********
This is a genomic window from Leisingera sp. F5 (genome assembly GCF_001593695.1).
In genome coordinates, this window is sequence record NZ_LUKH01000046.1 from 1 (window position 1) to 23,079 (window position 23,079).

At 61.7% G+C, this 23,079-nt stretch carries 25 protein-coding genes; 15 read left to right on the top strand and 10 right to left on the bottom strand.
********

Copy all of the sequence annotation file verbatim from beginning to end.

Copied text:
This is a genomic window from Leisingera sp. F5 (genome assembly GCF_001593695.1).
In genome coordinates, this window is sequence record NZ_LUKH01000046.1 from 1 (window position 1) to 23,079 (window position 23,079).

At 61.7% G+C, this 23,079-nt stretch carries 25 protein-coding genes; 15 read left to right on the top strand and 10 right to left on the bottom strand.